Carl Neuberg


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Neuberg, Carl

 

Born July 29, 1877, in Hanover; died May 30, 1956, in New York. German biochemist and professor (1916).

Neuberg was educated at the universities of Würzburg and Berlin. From 1898 to 1909 he worked at the Institute of Pathology; he subsequently served, from 1920 to 1938, as director of the Institute of Biochemistry in Berlin, which he had founded. Neuberg emigrated from Germany in 1938 to pursue research at the Hebrew University in Jerusalem. Eventually, he moved to the United States and worked in New York from 1941 to 1950. In 1906, Neuberg started Biochemische Zeitschrift (Journal of Biochemistry); of which he was editor until 1936.

Neuberg’s main works are devoted to problems concerning carbohydrate metabolism, fermentation, and enzymes. He synthesized a number of sugars and amino acids and worked out the structure of raffinose, inositol, and phytin. He determined the key role of pyruvic acid in intermediate carbohydrate metabolism and developed a method of alcoholic fermentation. Neuberg discovered a number of enzymes, including pyruvate decarboxylase and β-glucuronidase, as well as an intermediate product in carbohydrate metabolism—fructose-6-phosphate (also called the Neuberg ester). Neuberg strongly supported the idea that all the biochemical cellular processes that take place in the panoply of living organisms have an essentially common character.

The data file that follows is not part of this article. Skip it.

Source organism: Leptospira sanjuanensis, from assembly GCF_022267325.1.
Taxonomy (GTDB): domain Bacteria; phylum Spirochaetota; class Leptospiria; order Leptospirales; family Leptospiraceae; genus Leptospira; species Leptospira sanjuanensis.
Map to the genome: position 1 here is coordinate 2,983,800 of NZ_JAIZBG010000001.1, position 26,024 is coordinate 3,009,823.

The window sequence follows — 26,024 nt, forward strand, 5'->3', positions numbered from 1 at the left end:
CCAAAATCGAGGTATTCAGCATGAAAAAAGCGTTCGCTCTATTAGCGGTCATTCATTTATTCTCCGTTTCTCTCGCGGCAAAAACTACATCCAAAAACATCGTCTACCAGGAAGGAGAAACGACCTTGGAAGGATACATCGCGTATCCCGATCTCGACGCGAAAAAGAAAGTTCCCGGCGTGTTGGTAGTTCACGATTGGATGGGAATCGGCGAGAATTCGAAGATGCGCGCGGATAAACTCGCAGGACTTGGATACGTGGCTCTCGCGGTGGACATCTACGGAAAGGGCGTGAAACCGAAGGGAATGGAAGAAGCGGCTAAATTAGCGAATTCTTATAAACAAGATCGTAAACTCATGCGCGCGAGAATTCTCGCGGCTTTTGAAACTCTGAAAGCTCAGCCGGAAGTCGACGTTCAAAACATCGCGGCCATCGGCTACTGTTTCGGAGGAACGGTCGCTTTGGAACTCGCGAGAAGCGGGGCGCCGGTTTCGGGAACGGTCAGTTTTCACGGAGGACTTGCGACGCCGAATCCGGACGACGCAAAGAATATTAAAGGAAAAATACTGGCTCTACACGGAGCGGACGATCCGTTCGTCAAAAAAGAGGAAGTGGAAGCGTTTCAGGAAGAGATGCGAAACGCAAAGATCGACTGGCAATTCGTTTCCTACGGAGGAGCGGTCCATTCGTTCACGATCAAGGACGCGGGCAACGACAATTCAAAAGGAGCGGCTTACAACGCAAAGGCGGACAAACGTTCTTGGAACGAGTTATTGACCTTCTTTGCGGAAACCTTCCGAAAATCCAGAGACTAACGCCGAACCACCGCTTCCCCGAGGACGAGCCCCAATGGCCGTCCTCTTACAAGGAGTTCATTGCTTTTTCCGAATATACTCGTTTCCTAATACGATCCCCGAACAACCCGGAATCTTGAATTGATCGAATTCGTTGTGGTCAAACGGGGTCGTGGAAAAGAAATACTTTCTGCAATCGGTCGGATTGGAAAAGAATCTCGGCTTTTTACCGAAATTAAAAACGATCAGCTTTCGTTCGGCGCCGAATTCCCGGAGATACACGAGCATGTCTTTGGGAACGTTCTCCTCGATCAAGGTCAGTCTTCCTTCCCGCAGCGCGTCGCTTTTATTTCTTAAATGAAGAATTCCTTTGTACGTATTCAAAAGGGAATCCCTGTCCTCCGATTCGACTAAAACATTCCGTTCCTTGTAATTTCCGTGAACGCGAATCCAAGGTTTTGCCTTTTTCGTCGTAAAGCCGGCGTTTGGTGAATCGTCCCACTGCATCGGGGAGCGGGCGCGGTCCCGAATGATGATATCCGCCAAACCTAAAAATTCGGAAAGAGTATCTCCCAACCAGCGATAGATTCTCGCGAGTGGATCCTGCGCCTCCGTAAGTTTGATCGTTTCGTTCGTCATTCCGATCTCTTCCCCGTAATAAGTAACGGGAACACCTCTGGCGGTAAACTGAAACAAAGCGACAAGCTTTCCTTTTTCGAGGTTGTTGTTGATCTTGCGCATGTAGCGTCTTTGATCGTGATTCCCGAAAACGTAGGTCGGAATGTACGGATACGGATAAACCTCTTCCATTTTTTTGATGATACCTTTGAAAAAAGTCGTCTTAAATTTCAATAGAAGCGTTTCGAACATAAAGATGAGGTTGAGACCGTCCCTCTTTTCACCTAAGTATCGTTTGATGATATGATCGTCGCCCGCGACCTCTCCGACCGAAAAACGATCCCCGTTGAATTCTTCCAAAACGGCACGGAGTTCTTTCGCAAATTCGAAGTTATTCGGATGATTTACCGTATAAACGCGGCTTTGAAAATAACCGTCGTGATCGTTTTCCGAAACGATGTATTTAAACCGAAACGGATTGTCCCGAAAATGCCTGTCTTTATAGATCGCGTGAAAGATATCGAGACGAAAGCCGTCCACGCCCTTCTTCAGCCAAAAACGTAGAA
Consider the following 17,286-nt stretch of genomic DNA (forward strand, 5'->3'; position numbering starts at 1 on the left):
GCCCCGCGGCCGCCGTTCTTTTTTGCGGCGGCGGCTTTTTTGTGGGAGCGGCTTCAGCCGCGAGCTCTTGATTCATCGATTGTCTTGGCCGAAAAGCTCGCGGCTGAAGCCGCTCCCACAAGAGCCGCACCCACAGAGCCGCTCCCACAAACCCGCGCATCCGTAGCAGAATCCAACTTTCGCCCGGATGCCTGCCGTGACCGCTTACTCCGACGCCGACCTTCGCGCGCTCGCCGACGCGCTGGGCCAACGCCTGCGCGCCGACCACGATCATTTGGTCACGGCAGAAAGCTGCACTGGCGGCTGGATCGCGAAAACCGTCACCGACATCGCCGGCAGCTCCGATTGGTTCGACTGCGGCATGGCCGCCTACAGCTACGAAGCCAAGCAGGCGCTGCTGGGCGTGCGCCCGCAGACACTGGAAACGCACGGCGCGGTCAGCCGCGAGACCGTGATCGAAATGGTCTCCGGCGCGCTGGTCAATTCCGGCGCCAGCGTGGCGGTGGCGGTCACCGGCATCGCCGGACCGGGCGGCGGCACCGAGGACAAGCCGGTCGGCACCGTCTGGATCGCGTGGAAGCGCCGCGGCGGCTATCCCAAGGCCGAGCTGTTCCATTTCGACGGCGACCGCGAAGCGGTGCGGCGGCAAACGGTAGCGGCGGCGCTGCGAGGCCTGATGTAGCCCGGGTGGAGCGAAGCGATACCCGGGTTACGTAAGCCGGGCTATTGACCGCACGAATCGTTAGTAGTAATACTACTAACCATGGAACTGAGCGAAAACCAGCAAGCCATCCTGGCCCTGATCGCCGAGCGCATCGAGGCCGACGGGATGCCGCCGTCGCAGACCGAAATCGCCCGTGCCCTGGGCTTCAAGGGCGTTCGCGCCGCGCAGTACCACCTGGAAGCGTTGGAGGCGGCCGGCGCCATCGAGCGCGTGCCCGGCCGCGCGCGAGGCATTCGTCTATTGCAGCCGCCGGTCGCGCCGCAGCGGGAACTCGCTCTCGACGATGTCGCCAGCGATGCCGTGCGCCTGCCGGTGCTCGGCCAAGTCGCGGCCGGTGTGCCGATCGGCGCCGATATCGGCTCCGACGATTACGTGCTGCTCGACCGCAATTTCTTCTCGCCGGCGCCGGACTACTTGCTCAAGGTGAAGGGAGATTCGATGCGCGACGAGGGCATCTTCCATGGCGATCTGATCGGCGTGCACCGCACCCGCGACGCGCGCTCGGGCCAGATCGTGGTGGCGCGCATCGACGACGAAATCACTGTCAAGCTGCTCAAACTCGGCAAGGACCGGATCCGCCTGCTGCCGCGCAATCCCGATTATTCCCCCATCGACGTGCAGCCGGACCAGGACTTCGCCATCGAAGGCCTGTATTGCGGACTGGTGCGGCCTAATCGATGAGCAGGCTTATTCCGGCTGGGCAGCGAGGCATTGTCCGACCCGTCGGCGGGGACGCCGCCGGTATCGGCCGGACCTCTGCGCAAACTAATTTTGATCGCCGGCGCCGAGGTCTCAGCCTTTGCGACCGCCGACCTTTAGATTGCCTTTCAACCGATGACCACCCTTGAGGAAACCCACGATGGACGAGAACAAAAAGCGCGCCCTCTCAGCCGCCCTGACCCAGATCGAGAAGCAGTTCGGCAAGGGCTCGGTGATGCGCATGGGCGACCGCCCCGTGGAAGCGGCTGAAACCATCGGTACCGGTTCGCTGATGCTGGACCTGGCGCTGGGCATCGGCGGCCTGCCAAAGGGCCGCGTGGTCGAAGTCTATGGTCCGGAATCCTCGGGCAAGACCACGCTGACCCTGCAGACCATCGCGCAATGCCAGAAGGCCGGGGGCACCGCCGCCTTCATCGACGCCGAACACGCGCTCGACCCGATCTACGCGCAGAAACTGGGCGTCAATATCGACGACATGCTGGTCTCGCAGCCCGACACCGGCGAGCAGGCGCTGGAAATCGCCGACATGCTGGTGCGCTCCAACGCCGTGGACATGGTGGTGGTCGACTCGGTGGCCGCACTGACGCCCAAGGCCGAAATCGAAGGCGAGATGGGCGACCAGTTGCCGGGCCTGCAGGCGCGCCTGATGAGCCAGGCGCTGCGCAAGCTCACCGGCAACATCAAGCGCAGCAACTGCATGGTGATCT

Neuberg was a foreign member of the Academy of Sciences of the USSR from 1925, as well as a member of many other foreign academies and scientific societies.

REFERENCE

Gottschalk, A. “Prof. Carl. Neuberg.” Nature, 1956, vol. 178, p. 722.

G. E. VLADIMIROV

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At the age of sixty-five, Pauling gave a speech at the Carl Neuberg Medal Award dinner in which he casually mentioned that he hoped to live for another fifteen years in order to observe new developments in science and society.